Download our Free 18 Page Budget Report to find out all the announcements and changes – Click Here
Download and read our autumn edition of Charity News https://www.bicknells.net/charities
Have you remortgaged? will that restrict the recovery of interest beyond the Section 24 rules?
Many Buy To Let properties were purchased in individual names, that was norm before, then from 2017/18 we saw the introduction of clause 24 (section 24).
Essentially Section 24 removes Interest from the property expenses and gives you tax relief (finance allowance) at 20% (basic rate). So Higher rate tax payers will pay more tax.
Historically, its been common for BTL owners to regularly remortgage and with draw capital, basically cashing in on house price rises.
But what many owners seem to have overlooked is that if the mortgage exceeds the original property value (including SDLT and related costs) plus any improvement costs, then the mortgage interest is further restricted.
Increasing a mortgage
If you increase your mortgage loan on your buy-to-let property you may be able to treat interest on the additional loan as a revenue expense, as long as the additional loan is wholly and exclusively for the purposes of the letting business.
Interest on any additional borrowing above the capital value of the property when it was brought into your letting business is not tax deductible.
If the mortgage is for a residential property then the restrictions on interest from April 2017 will apply.Examples of how to work out Income Tax when you rent out a property – GOV.UK (www.gov.uk)
Commercial Property Capital Allowances Sideways Relief
IT rental business losses can be set against general income only to the extent that they are attributable to:
- certain capital allowances,
- certain agricultural expenses (see PIM4224).
Until the 2010-11 tax year, relief against general income could be claimed to the extent the loss was due to furnished holiday lettings. This is not available for tax years 2011-12 onwards, see PIM4130. Losses of a furnished holiday lettings business may now only be carried forward to use against future profits of that same furnished holiday lettings business.
Where a customer claims loss relief against general income, they must take the full amount of the loss available up to the amount of their general income. They can’t opt to take a smaller amount, either they claim for the full loss or they claim for none (ITA07/S121).
PIM4220 – Property Income Manual – HMRC internal manual – GOV.UK (www.gov.uk)
The largest capital allowances are likely to be from Annual Investment Allowance claims.
Any taxpayer seeking to obtain in excess of £50,000 of otherwise unlimited income tax reliefs in any one year will find their deductions ‘capped’ (ITA 2007, s 24A). The ‘cap’ is the greater of:
- 25% of their total income; or
Making Tax Digital Income Tax (MTD ITSA) registration starting soon!
MTD ITSA is at best going to be challenging for tax payers and accountants, but we love a challenge, don’t we?!
In the MTD ITSA there are
- 900,000 Landlords
- 2.5 Million Self Employed
- 400,000 Partnerships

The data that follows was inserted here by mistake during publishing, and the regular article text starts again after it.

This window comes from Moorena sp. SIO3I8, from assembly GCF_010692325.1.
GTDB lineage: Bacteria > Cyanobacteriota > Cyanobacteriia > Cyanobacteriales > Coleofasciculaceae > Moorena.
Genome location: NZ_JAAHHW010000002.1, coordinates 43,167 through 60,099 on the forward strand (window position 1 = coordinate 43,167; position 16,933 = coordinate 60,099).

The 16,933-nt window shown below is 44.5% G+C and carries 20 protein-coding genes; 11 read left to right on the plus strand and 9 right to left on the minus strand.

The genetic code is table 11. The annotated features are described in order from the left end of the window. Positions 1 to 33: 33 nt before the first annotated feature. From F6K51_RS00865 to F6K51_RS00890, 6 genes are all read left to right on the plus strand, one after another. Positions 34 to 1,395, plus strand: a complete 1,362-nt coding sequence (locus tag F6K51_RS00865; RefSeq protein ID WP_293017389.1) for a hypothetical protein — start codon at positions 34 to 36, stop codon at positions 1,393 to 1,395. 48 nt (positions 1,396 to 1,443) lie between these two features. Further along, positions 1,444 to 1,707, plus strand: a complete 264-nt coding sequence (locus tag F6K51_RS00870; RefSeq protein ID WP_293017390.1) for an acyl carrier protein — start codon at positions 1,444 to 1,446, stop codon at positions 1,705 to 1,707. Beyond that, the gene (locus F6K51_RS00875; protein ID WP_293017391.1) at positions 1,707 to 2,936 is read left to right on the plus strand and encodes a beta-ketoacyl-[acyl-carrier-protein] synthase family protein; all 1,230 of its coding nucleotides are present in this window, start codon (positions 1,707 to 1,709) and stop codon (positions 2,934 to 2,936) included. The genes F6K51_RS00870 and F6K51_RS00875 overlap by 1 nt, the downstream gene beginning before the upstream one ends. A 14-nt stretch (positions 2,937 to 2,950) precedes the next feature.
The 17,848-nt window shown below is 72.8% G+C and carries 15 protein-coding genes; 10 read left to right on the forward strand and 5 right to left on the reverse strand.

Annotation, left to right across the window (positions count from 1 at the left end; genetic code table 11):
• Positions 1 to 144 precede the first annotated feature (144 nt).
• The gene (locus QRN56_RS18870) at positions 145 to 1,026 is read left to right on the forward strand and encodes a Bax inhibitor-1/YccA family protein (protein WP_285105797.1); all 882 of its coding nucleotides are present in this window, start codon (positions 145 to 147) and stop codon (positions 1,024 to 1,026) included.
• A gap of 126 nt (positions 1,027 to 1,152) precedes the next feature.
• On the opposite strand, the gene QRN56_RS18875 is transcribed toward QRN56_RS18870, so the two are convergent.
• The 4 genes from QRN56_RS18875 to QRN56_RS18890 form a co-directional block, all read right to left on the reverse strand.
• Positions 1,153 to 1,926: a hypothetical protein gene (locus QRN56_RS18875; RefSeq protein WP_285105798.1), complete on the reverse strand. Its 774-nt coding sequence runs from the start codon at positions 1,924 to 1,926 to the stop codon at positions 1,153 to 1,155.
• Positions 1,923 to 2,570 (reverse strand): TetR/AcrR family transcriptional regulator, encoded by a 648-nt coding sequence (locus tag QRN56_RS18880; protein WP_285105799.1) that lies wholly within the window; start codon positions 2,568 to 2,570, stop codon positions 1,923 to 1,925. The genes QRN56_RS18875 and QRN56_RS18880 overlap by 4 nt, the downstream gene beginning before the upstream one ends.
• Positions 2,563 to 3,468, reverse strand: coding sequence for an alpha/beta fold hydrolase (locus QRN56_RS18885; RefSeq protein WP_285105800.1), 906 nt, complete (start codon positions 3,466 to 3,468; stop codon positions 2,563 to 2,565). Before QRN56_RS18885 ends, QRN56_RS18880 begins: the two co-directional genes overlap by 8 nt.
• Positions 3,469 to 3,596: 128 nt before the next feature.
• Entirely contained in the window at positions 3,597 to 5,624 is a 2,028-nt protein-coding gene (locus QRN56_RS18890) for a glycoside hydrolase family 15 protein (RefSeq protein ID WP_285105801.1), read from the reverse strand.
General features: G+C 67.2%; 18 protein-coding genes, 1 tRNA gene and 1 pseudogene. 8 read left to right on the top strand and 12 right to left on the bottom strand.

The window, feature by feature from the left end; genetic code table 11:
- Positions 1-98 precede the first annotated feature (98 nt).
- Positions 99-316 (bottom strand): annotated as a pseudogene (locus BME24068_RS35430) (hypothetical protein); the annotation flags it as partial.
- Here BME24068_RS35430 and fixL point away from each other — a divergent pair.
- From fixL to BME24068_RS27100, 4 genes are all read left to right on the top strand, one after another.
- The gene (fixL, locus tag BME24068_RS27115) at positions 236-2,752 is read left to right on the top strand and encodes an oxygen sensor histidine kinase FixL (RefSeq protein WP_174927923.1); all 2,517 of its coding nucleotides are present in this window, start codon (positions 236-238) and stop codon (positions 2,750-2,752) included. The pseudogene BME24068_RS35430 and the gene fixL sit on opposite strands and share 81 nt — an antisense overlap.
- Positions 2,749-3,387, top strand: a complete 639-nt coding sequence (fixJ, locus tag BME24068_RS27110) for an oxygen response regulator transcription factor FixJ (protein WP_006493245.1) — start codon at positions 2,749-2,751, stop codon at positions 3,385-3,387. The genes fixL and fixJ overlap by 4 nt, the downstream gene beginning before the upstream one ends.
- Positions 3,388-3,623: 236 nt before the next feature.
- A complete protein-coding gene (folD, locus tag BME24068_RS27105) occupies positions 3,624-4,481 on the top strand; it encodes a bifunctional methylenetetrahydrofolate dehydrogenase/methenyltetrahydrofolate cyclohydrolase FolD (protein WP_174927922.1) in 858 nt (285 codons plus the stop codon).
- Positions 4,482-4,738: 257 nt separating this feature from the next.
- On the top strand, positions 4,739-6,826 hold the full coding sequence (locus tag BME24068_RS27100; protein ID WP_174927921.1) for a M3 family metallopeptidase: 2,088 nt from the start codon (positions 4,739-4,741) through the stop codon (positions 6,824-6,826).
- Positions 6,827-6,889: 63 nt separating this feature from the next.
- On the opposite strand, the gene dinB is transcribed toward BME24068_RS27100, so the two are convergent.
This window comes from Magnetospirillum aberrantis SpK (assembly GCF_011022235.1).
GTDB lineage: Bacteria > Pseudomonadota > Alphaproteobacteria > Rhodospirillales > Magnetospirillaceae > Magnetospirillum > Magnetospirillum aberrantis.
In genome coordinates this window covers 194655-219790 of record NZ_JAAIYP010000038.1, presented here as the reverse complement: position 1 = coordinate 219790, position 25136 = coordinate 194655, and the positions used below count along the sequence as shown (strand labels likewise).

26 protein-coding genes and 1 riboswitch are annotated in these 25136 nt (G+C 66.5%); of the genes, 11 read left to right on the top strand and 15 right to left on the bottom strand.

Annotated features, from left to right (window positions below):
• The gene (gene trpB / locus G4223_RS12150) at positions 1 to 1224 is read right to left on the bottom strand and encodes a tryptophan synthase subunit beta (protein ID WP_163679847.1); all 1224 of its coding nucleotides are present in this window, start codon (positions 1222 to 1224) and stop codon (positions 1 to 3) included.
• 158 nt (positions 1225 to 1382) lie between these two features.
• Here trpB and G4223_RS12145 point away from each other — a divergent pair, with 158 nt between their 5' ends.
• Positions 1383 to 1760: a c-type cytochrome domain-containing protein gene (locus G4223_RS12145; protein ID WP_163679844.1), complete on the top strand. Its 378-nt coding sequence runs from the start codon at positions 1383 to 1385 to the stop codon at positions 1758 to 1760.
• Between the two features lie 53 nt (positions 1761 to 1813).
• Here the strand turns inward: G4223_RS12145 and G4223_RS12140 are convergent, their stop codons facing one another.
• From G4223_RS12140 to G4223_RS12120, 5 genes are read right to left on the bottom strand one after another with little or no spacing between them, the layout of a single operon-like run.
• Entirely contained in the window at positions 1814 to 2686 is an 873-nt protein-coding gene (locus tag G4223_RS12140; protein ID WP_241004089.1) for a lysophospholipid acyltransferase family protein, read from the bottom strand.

Over 130,000 probably need to change their year end and when MTD ITSA starts a single self assessment will be become 6 returns.
HMRC announced in August in there Agent Communications
Making Tax Digital for Income Tax Self Assessment (MTD ITSA) — Agents can sign-up customers in advance of April 2023
It has been confirmed that a bulk sign-up facility for MTD ITSA will not be possible due to several factors including each individual customer having different details to be input.
It is recognised that data will need to be input during the sign up process for each customer. It is accepted that this could be time consuming if all this had to be done at once, especially if it coincided with other peak demands such as the tax year end or VAT filing for example.
Following discussion with agents, HMRC is working to deploy a solution which will help flatten this workload. Agents will be able to sign up mandated MTD ITSA customers from 6 April 2022. This will not activate MTD obligations but will give agents the opportunity to spread the load of sign-up work across a 12-month period.
The back-end process is being worked on and further information will be issued. HMRC reaffirms, this will only come into effect from 6 April 2022 and that any sign-ups made before that date would be for the active pilot.Agent Update: issue 87 – GOV.UK (www.gov.uk)
Since HMRC know all about tax payers (because they get annual Self Assessment Returns) and they know all about agents (because we have agent service accounts with HMRC that list our clients), why is it necessary to have a signing up process.
MTD ITSA is compulsory, so why aren’t the relevant tax payers automatically registered by HMRC?
Let’s hope HMRC can find a back-end process that will save us from manually enrolling millions of tax payers.
Finance Bill 2021 amended to prevent 3 year loss carry back for Holiday lets
The Budget 2021 had some great news for many businesses because it allowed 3 year carry back of losses.
Originally the bill included Furnished Holiday Lets (FHLs) but that has now been changed and FHL’s are now excluded.
The loss relief works as follows………
Legislation introduced in Finance Bill 2021 to extend the period for which trading losses can be carried back against previous profits. This extension will apply to trading losses made by companies in accounting periods ending between 1 April 2020 and 31 March 2022 and to trading losses made by unincorporated businesses in tax years 2020 to 2021 and 2021 to 2022.